We flew some 1,600 miles from Atlanta to San Jose, Texas. From there to Alamo, Texas, where we stayed for 6 days. Did we see lots of butterflies? Yes. Did I see butterflies I’d never seen before? Yep, dozens of new ones? Among them, this Tropical Leafwing butterfly.
Georgia has a different Leafwing, the Goatweed Leafwing. I’ve yet to see one here in Georgia. I’ve seen one once where I was so startled to see it, that I neglected to Duh!, take pictures of it, in that 1.7 seconds that I had the opportunity to shoot. I also saw one in Mississippi, that time I did think it was a leaf, growing out of the slender tree trunk it was seemingly connected to. Once again stunned to see what I realized I was seeing, I failed to take a photograph.
To the question. Should I fly around the USA, seeking such as Leafwings, or should I scour my own state, Georgia, for butterflies that I’ve failed to yet share with you?
She was close to the trail when we spotted her. They were excited to spot her, but not nearly as excited as I was. John and Nancy ID’d her as a Tropical Leafwing. They tamped down my rush! saying that this butterfly was seen there, at the National Butterfly Center in Mission, Texas, often.
She denied any approach by camera, and flew, stopping on this small tree. She remained perched there, and we again approached. This was the best that my Macro- lens could score, and that was just fine with me.
Their hostplants are crotons. I’ll never get a Tropical Leafwing in my Eatonton, Georgia garden, but we’ve planted 7 Alabama Crotons, hoping that in 2020 or ’21 we’ll lure Goatweed Leafwings to pay us a visit. We purchased the strong, vital Alabama Cortons at Nearly Native Nursery in Fayetteville, Georgia, a suburb of Atlanta. Jim and Debi there are engaging, knowledgeable natives experts, and their nursery stock is 100% native and of very high quality.
She remained in that little tree for some time. I remember standing there, impressed by her unique deep orange coloration, and Thanking G-d there and then for sharing such Heavenly beauty, with those gossamer finely crafted wings.
All these years of waiting and waiting for a shot at Goatweed Leafwing Butterflies were instantly forgotten when we came upon this leafwing. You’re correct, this one is not a Goatweed. It’s a Tropical Leafwing Butterfly.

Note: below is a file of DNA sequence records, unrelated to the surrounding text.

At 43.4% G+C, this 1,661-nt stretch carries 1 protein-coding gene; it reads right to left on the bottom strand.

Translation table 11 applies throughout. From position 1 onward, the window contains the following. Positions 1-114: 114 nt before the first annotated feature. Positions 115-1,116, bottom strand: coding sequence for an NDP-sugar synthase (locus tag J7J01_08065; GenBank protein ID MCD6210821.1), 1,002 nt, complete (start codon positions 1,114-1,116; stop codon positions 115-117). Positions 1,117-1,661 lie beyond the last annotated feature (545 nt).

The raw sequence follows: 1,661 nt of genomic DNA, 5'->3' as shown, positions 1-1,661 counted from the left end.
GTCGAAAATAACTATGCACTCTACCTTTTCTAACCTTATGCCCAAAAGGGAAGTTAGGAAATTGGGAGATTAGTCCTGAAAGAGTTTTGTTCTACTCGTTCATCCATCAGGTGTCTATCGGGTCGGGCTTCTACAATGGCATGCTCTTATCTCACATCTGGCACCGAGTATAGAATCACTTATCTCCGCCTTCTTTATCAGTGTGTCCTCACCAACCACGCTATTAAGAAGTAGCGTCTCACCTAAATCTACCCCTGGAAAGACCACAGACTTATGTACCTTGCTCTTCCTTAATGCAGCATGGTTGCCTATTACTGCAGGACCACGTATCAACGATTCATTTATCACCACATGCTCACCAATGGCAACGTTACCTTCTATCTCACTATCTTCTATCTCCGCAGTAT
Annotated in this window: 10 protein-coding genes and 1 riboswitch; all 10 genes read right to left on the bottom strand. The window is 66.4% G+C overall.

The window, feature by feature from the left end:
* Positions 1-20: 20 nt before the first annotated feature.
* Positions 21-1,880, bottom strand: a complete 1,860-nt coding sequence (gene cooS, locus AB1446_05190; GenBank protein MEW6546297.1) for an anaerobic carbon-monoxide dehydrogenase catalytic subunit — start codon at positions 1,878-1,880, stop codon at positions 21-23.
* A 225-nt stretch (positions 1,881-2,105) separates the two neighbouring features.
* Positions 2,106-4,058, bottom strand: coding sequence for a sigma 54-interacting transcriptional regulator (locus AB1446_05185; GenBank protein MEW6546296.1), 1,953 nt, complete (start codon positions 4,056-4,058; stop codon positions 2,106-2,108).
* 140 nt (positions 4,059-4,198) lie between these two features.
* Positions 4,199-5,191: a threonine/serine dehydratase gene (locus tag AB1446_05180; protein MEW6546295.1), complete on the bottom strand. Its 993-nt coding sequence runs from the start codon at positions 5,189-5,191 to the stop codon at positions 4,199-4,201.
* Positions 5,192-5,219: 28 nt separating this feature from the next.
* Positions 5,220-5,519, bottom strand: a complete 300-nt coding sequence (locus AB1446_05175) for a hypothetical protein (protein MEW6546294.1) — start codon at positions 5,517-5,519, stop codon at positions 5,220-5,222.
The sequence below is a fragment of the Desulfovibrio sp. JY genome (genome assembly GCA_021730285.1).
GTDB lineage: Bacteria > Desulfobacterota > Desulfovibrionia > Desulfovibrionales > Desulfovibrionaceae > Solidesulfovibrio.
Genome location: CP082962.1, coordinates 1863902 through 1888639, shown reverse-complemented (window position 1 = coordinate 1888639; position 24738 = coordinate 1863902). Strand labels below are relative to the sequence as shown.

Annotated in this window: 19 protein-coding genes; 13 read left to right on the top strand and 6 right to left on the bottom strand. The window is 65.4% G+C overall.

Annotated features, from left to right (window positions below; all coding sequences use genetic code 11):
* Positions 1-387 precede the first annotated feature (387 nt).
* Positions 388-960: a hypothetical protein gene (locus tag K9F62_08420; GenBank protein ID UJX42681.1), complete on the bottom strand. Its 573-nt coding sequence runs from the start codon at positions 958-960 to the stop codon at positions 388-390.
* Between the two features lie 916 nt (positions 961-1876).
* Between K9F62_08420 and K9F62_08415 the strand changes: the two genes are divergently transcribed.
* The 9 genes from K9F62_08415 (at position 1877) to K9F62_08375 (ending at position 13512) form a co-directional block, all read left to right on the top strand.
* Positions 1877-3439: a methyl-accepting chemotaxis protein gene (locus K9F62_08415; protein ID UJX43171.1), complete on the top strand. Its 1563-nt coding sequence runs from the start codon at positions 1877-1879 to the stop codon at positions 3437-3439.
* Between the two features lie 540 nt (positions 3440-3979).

How did I get so close? Goatweeds have zero tolerance, and the times I’ve seen them, they would not allow my Macro- lens within 10 feet of them. it reminds me of the Two-Tailed Pashas in Israel. They have a 30 feet no-grace zone. Our Tropical Leafwing here is some 18 inches or so from my lens. We’re in the National Butterfly Center in Mission, Texas. It was in the low 80’s there that December 2017 morning.
Again, why did it suffer my close approach. See that log it’s standing on? The staff at the NBC ‘paint’ those ‘bait logs’ with a slop of beer, bananas and whatever. Butterflies, wasps, hornets and flies are drawn to the fermenting brew that settles in the cuts in the bait log. They are attracted from healthy distances.
Why has it not flown? I’ll give you a moment to think about that.
Answer: It is goodly abuzz from the wicked brew that it has been taking in through its pair of proboscis tubes, and this beautiful butterfly is not 1/2 drunk.
Absent such bait logs, and the chances of shooting a Tropical Leafwing approach zero.
Leafwings? I’ve seen three Goatweed Leafwings over these years. I scored not a single image of any of them. In both Mississippi and Southwestern Pennsylvania, I was on trail and a leaf suspended from the trunk of a smallish tree caught me eye. I approached, stared, realized that I was peering at a Goatweed Leafwing butterfly and realized too that I photograph butterflies and How Much I Want An Image Of A Goatweed! During that unfortunate mini-moment, those Goatweeds flew: Vamoose!
Here at the National Butterfly Center’s gardens in Mission, Texas, December 2017, that changed. We saw this Tropical Leafwing (Anaea aidea) on a ‘bait-log,’ smeared with banana, beer and more. She tolerated moments of approach, then flew to this tree limb. I shoot Macro- (Canon ISM 100mm/2.8) and got as close to her as safely possible, and shot, shot, shot.
These are my first images of a Leafwing, and a Tropical at that!
What do you think? Is she is the looker? No?